17 May is World Telecommunication and Information Society Day with the theme “Big Data for Big Impact.” ITU and our members are exploring how Big Data can help solve the world’s biggest challenges.
In the quest to find sustainable long-term solutions to social challenges, Telenor Group’s vision to empower societies is an ambition to create shared value for society and the company. And we believe that telecom’s big data can be used tangibly to help society – and we see that there are many ways that big data can be used for social good.
There are many forces wanting the big corporations that collect data to start using that data to solve the societal challenges we face – issues and problems that can only be solved through cooperation between the private and public sector. We believe that mobile operators can do more of this, and we simply must do more!
Telenor has been working with Big Data for Social Good for several years now. We have developed an experience and knowledge base that we can build on in the future. We also have gained a sense of optimism — that we can, working with others, apply telecom data and insight to make a positive difference on big societal problems.
Telenor Group has experience in using Telenor’s big data in privacy-conscientious ways. One example is through helping society in understanding how human mobility impacts the spread of dengue fever in Pakistan. For this study, we took great care to make sure all data was anonymized and aggregated before doing any analysis.
The outcome of the processing is the creation of ‘heat maps’ that help the authorities better predict the outbreak of dengue in Pakistan.
Another example is the study of mobile network data from Bangladesh that described important short-term features (hours, weeks) of human mobility during and after extreme weather events – in this case, Cyclone Mahasen, in May 2013 – which are extremely hard to quantify using standard survey-based research.
The study demonstrated how mobile data, for the first time, has allowed us to study the relationship between fundamental parameters of migration patterns on a national scale. The methodological framework described provides an important addition to current methods in studies of human migration and climate change.
As we received feedback on our dengue study in Pakistan, one point turned up again and again: we should look at the spread of multiple-drug-resistant (MDR) malaria. A new, dangerous MDR strain first appeared in Cambodia, and has since spread to several other Asian countries — including two countries (Myanmar and Thailand) where Telenor is presently operating. It is regarded as one of the most urgent epidemiological problems on a global scale — and Telenor has the experience, the partners, and the geographical footprint necessary to make an impact by studying this problem.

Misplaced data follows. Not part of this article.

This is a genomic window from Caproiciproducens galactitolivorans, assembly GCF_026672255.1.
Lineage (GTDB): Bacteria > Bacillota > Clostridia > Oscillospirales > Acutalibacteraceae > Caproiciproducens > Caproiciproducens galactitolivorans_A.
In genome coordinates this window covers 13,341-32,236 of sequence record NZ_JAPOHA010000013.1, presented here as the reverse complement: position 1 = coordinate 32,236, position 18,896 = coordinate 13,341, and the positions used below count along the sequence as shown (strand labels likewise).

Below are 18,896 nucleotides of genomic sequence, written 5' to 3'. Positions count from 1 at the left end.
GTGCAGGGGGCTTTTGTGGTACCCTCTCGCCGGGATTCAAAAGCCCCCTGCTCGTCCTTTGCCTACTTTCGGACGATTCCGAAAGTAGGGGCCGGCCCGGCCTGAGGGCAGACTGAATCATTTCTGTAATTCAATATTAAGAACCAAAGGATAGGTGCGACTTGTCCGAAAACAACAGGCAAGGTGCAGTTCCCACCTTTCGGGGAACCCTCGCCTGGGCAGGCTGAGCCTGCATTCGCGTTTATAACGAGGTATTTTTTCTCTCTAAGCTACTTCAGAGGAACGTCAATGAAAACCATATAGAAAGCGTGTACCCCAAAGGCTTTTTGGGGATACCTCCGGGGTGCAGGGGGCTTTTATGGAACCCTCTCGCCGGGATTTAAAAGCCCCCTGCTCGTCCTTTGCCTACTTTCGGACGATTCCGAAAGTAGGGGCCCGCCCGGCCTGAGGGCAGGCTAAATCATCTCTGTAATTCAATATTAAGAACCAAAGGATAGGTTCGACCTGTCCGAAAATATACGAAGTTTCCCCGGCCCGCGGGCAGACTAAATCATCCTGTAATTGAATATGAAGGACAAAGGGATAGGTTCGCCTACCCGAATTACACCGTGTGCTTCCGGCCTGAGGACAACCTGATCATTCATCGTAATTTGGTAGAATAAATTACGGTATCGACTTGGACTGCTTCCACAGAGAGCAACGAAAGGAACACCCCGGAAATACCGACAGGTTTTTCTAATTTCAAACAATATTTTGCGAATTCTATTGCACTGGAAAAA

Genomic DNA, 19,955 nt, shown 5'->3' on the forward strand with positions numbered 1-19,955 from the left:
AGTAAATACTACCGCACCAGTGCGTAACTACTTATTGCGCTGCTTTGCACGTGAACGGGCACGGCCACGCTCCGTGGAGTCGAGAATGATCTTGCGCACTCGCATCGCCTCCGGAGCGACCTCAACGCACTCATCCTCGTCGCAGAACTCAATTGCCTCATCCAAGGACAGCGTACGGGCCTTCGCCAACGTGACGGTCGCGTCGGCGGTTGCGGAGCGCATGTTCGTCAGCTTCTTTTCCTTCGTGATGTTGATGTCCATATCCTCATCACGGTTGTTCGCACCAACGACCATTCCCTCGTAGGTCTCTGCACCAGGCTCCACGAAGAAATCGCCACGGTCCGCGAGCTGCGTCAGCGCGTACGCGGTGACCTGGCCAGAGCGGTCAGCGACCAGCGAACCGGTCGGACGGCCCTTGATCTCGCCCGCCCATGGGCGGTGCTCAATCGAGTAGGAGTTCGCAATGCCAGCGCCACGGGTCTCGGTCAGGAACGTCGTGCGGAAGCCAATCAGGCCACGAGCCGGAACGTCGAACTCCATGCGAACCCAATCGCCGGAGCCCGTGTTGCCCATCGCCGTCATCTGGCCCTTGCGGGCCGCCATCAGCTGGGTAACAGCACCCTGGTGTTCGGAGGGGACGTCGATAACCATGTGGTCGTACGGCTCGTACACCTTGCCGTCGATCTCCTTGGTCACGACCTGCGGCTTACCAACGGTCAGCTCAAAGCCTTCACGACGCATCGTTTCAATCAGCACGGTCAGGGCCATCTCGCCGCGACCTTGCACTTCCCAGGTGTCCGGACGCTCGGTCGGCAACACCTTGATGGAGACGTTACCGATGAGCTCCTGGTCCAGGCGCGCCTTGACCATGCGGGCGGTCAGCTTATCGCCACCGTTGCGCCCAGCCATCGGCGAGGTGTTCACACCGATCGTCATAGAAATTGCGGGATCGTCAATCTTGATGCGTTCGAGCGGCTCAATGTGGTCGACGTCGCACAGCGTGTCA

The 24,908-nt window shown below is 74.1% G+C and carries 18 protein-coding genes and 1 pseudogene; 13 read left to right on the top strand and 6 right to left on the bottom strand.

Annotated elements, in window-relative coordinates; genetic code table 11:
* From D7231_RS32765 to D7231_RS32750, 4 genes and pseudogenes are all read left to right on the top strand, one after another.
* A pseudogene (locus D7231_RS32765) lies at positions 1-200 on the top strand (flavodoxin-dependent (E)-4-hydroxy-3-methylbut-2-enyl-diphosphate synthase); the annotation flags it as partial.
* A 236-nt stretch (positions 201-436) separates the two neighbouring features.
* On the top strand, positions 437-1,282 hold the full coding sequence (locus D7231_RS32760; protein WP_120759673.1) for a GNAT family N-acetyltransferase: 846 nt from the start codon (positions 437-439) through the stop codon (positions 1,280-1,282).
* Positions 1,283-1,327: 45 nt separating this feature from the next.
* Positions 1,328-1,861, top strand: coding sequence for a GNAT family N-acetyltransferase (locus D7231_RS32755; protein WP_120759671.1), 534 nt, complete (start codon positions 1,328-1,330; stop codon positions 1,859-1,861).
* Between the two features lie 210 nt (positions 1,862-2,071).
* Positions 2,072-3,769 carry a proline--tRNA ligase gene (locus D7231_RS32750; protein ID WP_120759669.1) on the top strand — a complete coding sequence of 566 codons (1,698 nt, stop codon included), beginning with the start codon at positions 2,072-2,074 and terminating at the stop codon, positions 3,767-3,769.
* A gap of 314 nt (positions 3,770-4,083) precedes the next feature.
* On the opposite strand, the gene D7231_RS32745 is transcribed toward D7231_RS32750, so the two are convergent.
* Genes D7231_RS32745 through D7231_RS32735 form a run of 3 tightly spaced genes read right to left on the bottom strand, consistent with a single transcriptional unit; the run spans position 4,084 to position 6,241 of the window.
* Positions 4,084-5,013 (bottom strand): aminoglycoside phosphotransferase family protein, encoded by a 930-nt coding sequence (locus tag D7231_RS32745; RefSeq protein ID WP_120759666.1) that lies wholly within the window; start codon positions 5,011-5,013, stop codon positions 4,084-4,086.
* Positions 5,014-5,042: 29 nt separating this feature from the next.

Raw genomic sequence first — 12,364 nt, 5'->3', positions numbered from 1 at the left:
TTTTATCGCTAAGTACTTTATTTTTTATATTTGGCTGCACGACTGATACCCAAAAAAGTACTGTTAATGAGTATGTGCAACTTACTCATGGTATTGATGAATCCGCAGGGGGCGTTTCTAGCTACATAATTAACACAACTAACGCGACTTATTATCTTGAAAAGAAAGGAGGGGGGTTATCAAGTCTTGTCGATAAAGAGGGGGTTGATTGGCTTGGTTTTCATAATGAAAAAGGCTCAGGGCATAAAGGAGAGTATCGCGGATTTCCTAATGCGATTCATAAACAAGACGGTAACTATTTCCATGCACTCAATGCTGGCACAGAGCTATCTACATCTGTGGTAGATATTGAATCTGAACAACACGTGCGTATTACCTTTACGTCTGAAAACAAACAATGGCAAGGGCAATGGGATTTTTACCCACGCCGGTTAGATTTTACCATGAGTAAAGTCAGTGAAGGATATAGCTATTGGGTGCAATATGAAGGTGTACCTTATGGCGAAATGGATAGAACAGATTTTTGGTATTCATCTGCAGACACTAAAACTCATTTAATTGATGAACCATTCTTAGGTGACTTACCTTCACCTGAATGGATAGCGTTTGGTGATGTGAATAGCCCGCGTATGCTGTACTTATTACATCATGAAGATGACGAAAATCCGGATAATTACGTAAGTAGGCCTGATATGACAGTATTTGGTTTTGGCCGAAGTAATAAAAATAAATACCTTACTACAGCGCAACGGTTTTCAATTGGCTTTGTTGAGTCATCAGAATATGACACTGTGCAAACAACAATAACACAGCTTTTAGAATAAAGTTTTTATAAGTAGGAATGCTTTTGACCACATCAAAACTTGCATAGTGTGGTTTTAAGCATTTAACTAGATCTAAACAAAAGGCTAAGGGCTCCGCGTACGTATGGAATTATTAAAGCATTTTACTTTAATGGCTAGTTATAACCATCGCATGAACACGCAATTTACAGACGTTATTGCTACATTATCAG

Motivated by this, Telenor is working to get the foundation in place for a three-country study of the spread of MDR malaria — in Thailand, Myanmar, and Bangladesh. We are meeting with health ministries, telecom regulators, the relevant Telenor business units, and our research partners, to get all the pieces in place for a cross-border study of this disease strain. We know that millions of lives are at stake here, and are working hard to ensure that Telenor will make a positive impact.
Three key words in this picture are “working with others.”
Every project that we undertake can only deliver value if we can build a strong coalition of academic, telecom, and governmental partners.
This is particularly clear when we consider taking any proof-of-concept results—such as our dengue and cyclone studies—and moving them into full-scale, regular implementation in the affected countries. Again: working with (many) others, we in telecom can and will make a difference.
Don’t Forget! Tune in to our live webcast of an expert #WTISD panel discussing Big Data for Big Impact on 17 May – more information here.
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